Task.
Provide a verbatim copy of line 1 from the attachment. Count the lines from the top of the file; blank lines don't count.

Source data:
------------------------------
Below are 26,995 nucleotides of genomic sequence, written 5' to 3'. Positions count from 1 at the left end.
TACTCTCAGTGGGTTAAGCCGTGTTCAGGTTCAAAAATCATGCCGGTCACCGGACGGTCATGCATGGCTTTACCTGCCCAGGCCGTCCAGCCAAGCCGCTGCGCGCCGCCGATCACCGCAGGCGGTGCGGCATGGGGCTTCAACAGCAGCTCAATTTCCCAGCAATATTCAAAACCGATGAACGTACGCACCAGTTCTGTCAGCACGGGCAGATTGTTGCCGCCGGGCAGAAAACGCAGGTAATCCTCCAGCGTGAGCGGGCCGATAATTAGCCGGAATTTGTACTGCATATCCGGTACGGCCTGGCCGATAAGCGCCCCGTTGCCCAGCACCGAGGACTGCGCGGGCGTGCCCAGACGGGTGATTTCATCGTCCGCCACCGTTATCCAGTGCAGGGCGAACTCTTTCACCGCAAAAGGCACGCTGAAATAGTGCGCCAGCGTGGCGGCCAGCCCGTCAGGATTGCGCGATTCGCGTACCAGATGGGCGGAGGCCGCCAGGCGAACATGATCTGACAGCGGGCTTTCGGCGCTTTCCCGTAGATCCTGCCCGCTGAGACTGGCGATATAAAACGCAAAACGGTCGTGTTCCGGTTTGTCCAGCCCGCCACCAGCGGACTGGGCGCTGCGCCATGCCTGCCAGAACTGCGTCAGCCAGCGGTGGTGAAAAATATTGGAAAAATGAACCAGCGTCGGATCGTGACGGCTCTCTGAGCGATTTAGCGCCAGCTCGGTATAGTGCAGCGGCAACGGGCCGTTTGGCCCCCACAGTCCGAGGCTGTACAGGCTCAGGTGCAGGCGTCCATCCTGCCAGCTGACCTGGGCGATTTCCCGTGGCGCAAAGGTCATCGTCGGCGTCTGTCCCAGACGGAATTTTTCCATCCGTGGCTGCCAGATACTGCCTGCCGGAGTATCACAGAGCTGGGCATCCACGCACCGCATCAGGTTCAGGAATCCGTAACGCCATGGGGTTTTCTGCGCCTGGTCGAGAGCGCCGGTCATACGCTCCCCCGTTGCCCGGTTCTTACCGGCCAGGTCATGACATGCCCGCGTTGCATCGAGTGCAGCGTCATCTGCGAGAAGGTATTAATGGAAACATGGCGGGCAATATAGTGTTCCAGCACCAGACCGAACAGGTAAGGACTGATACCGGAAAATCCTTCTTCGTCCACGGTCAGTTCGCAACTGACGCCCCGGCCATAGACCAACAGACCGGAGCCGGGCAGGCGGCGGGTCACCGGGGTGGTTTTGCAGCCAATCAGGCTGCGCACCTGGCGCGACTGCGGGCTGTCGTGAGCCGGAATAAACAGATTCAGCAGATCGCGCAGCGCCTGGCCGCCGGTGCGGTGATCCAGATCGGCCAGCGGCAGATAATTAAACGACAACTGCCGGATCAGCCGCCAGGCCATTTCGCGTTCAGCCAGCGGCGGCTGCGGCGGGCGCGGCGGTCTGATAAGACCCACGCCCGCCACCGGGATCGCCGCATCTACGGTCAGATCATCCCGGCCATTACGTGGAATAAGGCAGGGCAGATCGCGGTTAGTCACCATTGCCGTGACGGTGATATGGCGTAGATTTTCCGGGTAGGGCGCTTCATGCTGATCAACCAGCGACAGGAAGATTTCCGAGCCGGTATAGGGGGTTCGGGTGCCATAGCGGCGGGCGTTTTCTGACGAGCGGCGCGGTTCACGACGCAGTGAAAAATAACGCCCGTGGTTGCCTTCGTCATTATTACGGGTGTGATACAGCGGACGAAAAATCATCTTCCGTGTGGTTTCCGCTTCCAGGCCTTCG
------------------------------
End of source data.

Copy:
Below are 26,995 nucleotides of genomic sequence, written 5' to 3'. Positions count from 1 at the left end.